After time in the decant basin, the biosolids cake is ready for incineration. Staton uses a little oil to fire up the Dorr Oliver fluidized bed incinerator to 1,100 degrees but quickly shuts off the fuel because the cake burns by itself. Water “knocks” the ash off the exhaust, and the resulting slurry is pressed to a dry form and sent to landfill.

 

Tackling wet-weather flows

One of the biggest challenges for Barrier and her team is controlling flow during heavy rains. The expansion plan should help the facility achieve zero bypasses. Over the next five years, overflow basins are to be added at five pump stations to handle excess flows. The department considers the basins a preventive measure that will help the plant meet future, stricter regulations.

Working with HDR on the plant expansion, Barrier has developed a wish list that includes more SCADA control at the pump stations with overflow basins. The facility operates now with a Wonderware (Invensys Operations Management) Factory Suite In Touch SCADA system. She also has asked for new dissolved oxygen meters for the aeration system to help monitor and control the activated sludge system.

Pending nitrification and disinfection regulations are driving future upgrades. By 2013, the facility will have new chlorination-dechlorination facilities to comply with state rules. By 2015, Rock Creek will have enlarged its blower building to accommodate four more aeration basins for nitrification requirements in its permit. All told, the expansion will enable the facility to increase peak capacity from 18 mgd to 20 mgd.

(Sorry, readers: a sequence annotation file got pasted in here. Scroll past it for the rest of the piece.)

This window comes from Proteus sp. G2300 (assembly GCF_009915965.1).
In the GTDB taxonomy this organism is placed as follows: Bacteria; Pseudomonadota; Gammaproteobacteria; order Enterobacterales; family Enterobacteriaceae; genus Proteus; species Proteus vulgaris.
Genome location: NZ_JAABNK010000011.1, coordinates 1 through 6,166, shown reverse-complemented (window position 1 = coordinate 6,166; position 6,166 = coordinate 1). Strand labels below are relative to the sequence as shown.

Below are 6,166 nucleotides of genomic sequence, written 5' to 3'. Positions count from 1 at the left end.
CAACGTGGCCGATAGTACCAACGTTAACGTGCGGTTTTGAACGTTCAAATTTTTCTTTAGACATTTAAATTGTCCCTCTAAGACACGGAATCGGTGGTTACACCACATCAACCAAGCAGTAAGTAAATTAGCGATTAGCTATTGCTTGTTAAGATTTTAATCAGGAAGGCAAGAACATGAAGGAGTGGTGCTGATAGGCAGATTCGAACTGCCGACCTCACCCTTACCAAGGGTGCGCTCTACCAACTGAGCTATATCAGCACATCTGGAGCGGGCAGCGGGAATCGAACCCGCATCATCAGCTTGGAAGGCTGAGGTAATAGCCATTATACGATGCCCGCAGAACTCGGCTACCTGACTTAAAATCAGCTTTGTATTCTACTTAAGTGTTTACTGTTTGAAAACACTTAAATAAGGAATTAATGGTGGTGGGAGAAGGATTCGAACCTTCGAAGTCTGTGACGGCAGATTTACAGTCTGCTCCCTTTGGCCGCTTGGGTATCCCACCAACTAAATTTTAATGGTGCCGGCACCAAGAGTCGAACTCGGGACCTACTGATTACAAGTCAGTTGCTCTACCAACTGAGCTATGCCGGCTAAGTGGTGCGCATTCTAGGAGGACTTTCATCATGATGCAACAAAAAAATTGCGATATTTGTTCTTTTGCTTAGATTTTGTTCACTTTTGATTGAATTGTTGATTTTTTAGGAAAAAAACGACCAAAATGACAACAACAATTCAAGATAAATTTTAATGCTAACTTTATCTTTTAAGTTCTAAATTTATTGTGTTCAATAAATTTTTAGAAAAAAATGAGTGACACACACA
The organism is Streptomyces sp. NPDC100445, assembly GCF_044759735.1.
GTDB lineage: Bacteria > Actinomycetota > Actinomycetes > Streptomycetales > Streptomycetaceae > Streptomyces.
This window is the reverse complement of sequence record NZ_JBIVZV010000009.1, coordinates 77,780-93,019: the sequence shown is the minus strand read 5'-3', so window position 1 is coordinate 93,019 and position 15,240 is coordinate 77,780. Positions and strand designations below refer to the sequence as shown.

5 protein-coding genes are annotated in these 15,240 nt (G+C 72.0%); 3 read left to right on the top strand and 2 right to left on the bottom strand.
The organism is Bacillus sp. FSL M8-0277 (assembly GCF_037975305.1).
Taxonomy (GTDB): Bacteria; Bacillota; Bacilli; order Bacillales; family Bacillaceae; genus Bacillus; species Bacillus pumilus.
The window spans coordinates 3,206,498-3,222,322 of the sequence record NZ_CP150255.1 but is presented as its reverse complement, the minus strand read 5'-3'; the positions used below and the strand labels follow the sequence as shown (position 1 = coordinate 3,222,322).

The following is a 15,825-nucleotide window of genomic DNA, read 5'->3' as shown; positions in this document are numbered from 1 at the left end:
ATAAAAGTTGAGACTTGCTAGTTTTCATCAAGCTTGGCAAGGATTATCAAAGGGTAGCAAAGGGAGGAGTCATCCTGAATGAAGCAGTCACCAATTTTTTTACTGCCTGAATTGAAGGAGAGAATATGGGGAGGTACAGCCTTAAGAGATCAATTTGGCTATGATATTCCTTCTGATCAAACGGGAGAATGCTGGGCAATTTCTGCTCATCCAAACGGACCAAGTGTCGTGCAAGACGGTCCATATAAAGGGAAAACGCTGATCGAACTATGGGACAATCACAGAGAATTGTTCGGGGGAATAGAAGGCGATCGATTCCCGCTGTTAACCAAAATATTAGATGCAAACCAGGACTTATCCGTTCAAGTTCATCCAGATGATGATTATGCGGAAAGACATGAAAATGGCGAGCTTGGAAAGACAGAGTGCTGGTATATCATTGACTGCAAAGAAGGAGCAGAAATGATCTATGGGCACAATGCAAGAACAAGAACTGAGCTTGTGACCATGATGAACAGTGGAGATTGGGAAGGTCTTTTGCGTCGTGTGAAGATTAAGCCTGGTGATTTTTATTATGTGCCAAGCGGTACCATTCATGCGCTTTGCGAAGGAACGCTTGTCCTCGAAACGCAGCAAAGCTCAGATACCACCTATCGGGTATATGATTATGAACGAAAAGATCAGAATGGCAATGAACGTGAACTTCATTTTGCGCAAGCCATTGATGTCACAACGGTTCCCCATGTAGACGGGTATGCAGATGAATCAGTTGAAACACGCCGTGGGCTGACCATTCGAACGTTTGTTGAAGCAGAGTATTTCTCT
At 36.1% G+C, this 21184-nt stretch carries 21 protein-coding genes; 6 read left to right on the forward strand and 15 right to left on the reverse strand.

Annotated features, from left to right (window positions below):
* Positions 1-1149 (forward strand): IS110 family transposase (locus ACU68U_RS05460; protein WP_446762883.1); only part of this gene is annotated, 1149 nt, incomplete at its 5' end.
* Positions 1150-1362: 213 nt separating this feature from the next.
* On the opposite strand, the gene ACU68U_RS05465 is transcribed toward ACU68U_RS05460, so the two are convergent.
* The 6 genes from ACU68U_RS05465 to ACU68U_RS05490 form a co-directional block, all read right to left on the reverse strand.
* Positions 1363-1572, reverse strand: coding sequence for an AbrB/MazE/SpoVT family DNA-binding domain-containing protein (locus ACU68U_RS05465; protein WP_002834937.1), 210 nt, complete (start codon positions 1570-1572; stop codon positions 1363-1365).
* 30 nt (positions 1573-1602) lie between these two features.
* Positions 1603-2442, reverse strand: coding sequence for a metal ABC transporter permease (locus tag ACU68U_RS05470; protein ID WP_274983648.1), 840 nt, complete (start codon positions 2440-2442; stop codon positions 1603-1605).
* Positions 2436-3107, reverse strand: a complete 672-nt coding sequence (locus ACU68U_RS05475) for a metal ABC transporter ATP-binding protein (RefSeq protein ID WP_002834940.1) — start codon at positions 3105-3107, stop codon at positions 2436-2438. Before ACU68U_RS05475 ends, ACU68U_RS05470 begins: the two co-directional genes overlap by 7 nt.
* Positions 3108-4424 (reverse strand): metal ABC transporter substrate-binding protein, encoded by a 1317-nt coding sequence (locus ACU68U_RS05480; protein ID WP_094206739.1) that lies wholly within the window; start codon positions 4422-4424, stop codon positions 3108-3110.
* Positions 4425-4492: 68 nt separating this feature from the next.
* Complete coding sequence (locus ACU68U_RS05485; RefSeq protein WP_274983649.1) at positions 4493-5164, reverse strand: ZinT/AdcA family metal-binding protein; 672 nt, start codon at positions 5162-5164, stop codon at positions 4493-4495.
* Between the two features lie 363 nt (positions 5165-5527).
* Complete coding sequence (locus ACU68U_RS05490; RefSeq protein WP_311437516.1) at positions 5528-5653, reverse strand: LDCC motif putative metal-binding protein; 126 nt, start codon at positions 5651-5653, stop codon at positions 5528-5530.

Lots of motivation

Working in wastewater treatment can become a routine, but the Rock Creek team generates positive energy. “It’s the people I work with that keep me interested,” Barrier says. “When you get along with people and accomplish things, it keeps you going.”

Kackley says his shifts are not really “work” because he enjoys what he’s doing. Staton suggests that part of the team’s motivation comes from making a difference today for tomorrow’s environment.

With the advantage of having a self-motivating team, Barrier employs the simplest management style. “Actually, I like to sit back and do nothing, just empower them,” she says. “I let them do their jobs.”